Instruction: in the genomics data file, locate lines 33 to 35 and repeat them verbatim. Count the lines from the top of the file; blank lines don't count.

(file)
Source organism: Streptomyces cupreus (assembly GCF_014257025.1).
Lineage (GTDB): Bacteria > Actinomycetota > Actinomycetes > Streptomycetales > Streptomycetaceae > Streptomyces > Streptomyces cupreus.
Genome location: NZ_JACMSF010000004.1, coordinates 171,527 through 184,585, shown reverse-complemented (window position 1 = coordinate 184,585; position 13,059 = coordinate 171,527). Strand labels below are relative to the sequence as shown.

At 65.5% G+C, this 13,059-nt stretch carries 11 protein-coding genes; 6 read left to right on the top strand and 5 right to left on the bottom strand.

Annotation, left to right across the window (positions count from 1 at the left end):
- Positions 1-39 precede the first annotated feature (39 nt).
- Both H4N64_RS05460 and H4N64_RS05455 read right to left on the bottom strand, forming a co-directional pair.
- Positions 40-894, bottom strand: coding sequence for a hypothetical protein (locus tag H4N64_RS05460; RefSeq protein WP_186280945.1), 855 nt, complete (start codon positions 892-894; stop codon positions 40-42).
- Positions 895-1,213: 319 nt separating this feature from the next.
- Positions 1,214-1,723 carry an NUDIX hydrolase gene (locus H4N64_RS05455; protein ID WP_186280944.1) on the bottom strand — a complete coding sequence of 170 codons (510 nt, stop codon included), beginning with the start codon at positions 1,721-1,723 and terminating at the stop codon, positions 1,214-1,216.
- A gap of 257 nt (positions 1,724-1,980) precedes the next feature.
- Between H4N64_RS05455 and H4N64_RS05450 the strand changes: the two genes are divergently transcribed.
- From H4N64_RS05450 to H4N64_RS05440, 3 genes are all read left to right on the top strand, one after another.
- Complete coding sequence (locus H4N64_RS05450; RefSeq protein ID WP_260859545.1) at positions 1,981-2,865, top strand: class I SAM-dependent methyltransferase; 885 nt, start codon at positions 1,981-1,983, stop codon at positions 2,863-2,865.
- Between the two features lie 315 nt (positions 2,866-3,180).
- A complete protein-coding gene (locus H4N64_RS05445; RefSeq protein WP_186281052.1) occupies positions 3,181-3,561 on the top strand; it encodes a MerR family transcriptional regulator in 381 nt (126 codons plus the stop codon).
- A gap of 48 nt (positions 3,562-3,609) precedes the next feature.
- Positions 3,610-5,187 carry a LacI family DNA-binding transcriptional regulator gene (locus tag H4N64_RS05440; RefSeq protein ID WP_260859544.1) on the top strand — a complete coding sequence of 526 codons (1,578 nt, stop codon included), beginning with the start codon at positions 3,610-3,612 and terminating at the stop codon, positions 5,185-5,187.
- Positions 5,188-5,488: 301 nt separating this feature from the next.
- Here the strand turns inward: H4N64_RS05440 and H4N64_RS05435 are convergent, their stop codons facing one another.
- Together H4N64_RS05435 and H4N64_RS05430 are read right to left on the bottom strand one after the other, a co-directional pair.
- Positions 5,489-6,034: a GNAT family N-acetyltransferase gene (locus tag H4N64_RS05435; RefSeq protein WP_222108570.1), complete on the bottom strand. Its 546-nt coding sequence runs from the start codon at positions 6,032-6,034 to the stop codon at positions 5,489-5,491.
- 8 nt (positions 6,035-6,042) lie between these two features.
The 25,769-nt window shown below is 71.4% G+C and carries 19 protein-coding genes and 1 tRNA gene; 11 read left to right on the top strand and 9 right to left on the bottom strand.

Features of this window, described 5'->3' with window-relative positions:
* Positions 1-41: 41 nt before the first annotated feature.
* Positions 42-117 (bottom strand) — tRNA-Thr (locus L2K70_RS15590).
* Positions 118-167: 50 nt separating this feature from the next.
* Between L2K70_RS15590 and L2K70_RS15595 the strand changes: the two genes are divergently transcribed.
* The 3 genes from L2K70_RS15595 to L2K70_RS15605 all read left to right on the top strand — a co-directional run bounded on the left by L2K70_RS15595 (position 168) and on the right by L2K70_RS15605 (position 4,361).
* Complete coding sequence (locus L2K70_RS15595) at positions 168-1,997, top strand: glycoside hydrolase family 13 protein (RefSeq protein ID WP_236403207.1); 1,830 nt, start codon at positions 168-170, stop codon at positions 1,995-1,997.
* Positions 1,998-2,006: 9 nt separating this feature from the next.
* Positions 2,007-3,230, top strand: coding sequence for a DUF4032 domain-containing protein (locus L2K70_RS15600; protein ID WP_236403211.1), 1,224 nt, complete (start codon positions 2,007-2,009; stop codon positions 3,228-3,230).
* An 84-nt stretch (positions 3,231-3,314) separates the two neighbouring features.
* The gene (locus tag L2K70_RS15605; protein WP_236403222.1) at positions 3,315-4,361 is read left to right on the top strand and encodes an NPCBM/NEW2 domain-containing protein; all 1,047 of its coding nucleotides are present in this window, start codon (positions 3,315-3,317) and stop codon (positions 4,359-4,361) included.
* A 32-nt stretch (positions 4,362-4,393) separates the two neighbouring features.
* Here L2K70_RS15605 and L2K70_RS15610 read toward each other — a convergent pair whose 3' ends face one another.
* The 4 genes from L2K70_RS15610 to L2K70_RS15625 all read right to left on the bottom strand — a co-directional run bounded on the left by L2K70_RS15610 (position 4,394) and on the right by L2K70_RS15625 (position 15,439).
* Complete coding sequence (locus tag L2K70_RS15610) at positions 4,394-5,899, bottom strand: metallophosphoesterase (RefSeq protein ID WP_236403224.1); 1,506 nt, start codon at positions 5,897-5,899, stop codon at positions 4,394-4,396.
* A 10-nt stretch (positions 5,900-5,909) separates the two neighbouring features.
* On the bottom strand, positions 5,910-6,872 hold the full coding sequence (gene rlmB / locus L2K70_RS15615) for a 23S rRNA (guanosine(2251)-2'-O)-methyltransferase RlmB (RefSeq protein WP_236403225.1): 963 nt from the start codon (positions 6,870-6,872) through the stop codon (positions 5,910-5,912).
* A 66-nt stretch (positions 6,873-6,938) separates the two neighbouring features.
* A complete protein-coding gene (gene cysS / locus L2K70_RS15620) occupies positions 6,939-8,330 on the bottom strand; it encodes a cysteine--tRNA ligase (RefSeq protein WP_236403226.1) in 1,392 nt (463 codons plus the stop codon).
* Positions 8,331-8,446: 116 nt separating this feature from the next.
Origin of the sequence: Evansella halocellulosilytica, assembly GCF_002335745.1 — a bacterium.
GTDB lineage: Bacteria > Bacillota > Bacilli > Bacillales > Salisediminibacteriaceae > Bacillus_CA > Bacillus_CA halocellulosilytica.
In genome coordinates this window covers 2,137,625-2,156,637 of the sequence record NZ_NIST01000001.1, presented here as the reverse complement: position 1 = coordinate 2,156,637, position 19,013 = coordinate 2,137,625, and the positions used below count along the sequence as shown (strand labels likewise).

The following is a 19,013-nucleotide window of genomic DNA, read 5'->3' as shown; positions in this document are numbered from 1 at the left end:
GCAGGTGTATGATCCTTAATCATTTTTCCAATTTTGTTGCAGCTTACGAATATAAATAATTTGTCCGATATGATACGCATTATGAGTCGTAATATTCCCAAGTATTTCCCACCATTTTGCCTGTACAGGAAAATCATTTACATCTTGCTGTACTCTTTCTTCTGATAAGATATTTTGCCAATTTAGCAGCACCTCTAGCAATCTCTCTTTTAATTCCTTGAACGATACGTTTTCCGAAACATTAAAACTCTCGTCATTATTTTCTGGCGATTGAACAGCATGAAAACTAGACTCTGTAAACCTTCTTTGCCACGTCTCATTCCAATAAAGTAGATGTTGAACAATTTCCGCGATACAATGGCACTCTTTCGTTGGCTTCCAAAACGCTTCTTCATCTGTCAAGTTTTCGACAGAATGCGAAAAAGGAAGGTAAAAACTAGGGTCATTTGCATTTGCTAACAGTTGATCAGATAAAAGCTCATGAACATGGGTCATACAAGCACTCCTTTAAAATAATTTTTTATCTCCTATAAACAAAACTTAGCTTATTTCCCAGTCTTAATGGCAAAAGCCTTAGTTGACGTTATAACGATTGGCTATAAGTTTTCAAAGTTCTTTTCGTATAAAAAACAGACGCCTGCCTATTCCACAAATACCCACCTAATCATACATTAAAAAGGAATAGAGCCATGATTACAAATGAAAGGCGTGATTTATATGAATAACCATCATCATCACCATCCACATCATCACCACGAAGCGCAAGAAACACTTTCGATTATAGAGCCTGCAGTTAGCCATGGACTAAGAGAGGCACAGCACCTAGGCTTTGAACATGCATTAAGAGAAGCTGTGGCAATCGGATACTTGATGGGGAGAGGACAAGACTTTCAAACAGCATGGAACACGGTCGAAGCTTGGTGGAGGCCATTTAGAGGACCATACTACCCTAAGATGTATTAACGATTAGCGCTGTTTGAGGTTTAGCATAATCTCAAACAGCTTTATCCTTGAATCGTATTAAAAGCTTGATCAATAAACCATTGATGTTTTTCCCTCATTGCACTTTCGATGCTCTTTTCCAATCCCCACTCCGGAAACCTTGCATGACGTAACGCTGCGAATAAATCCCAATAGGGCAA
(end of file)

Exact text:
* Positions 2,007-3,230, top strand: coding sequence for a DUF4032 domain-containing protein (locus L2K70_RS15600; protein ID WP_236403211.1), 1,224 nt, complete (start codon positions 2,007-2,009; stop codon positions 3,228-3,230).
* An 84-nt stretch (positions 3,231-3,314) separates the two neighbouring features.
* The gene (locus tag L2K70_RS15605; protein WP_236403222.1) at positions 3,315-4,361 is read left to right on the top strand and encodes an NPCBM/NEW2 domain-containing protein; all 1,047 of its coding nucleotides are present in this window, start codon (positions 3,315-3,317) and stop codon (positions 4,359-4,361) included.